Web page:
A Tribute to Michael McClure

Michael McClure Bio

Articles about McClure
Books by McClure
McClure in Victoria

Pacific Rim Review
Ekstasis Editions
Persian Pony

Intergalactic 80th Birthday Greetings for a Star

Essay by James Edward Reid

Michael McClure turns 80 this year. When I heard this, I pulled out my copy of Star, a book of his poems. It was the 1978 third printing of the collection of his poems published from 1964 to 1970. It was a time of great change and hope. His book and many others reflected what was happening. I took some of them down off my shelves. My recollections here reference books that I have. I have not referenced the music, art and film of the time.

The literati were getting all shook up in the 60s. Allen Ginsberg delivered The Fall of America: poems of these states 1965-1971. His pen pal William S. Burroughs brought out The Wild Boys: A Book of the Dead in 1969, about halfway through a career that culminated in his powerful trilogy: Cities of the Red Night, The Place of Dead Roads, and The Western Lands. Thomas Pynchon nailed a piece of the zeitgeist with The Crying of Lot 49 (1966). In Fear and Loathing in Las Vegas (1971), Hunter S. Thompson opened the can of worms in his paranoid consciousness: “We were somewhere outside of Barstow on the edge of the desert when the drugs began to take hold.” More paranoia struck deep in Ken Kesey’s One Flew Over the Cuckoo’s Nest, a book I read while working at a psychiatric hospital in South Porcupine. And just in case you weren’t paranoid enough, Richard Farina offered far too true and deep paranoia in Been Down So Long It Looks Like Up To Me (1967). Keeping it all from getting too heavy, Fat Freddy’s Cat arrived in 1969, and most memorably shit in Fat Freddy’s headphones.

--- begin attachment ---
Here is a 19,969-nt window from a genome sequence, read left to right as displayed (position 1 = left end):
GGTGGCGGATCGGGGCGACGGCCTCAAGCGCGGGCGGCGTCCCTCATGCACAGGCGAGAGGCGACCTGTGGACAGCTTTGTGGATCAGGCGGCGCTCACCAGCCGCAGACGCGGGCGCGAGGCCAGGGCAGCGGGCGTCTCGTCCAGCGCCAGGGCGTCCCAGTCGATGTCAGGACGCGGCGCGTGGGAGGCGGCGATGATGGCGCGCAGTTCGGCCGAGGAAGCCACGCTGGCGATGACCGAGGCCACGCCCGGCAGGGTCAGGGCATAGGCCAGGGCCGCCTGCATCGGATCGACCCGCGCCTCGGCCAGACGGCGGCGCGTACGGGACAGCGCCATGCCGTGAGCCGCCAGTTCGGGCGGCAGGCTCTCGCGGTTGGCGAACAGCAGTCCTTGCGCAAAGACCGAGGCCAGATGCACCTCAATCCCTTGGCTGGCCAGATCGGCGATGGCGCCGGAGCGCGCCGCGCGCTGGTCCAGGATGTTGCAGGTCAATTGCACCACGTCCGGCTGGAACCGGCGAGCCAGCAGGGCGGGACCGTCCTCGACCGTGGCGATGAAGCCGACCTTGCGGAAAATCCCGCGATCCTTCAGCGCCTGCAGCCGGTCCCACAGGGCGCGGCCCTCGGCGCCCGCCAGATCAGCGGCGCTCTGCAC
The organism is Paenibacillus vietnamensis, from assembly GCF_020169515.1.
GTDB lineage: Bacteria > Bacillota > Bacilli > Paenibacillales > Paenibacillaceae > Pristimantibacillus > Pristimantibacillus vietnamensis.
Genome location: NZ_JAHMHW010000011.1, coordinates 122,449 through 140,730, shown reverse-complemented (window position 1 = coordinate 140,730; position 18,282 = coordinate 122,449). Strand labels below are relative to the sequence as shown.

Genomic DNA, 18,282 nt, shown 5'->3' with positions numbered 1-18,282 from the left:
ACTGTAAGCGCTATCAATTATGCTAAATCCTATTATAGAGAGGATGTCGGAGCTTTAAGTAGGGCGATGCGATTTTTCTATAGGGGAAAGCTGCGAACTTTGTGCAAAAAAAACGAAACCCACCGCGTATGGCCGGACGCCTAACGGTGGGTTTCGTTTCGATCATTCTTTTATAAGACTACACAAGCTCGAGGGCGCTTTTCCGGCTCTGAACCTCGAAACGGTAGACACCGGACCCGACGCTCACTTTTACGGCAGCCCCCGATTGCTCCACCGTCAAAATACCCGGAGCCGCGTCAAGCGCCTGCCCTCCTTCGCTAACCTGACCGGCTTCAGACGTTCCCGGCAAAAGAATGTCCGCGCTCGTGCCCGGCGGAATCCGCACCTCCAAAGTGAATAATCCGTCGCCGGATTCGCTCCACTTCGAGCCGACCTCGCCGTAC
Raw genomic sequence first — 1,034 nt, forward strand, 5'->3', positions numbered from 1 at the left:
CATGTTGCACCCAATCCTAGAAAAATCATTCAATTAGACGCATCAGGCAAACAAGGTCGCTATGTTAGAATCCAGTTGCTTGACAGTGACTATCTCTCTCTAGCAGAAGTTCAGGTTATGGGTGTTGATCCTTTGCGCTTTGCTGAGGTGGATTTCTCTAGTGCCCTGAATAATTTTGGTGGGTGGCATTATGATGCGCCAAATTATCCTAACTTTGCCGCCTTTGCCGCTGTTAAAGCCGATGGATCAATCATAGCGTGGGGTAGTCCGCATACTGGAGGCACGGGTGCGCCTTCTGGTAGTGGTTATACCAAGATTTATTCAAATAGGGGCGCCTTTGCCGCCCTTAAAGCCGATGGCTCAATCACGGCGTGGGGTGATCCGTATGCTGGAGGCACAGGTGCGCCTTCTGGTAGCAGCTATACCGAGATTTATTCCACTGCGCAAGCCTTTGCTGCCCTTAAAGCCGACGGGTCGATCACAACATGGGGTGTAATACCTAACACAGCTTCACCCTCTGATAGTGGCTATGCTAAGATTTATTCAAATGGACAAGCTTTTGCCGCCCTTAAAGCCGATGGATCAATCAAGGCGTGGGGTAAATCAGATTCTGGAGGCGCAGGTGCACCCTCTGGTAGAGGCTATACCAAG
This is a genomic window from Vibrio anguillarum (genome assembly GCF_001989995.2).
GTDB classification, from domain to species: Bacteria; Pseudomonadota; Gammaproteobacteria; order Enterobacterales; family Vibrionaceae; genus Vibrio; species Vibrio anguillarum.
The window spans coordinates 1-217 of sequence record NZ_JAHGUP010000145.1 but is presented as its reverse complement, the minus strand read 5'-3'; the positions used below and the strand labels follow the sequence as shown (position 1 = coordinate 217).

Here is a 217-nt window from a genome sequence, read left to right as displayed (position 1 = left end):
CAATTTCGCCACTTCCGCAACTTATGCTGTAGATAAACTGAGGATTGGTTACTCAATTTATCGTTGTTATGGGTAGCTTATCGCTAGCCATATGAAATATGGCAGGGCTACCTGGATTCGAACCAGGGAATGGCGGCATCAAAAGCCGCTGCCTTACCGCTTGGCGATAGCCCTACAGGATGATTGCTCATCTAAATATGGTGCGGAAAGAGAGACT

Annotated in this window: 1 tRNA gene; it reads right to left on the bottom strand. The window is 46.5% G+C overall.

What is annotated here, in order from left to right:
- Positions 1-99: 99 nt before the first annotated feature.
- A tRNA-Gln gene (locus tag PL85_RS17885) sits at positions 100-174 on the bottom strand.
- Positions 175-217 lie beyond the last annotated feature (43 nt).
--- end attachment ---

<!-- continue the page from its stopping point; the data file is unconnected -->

Reverse colonization began to sweep north from Latin America into North America. In the space of two years, 1969 and 1970, two major translations of Pablo Neruda’s poetry appeared. Everyone seemed to be reading Gabriel Garcia Marquez’s One Hundred Years of Solitude (1971). In 1969, the troubled giant, Ezra Pound published Drafts and Fragments of Cantos, with that haunting line, the farewell line in his collected Cantos, “To be men not destroyers.”

The spiritual world opened up beyond church on Sunday morning. In 1968 I heard Chögyam Trungpa speak at a church on Bloor Street just east of Yonge in Toronto. His appearances and books made him one of most effective teachers of Tibetan Buddhism in North America. The 1968 edition of the Tibetan Book of the Dead poked out of knapsacks, occasionally accompanied by the 1967 Wilhelm Baynes edition of the I Ching. The immensely readable New English Bible: With the Apocrypha appeared in the hands of Burning Bush Button wearers in 1970. Outside the box, John C. Lilly published The Human Biocomputer (1967) and The Center of the Cyclone (1972). And Castenada’s Don Juan (1968) turned out to be a hoax.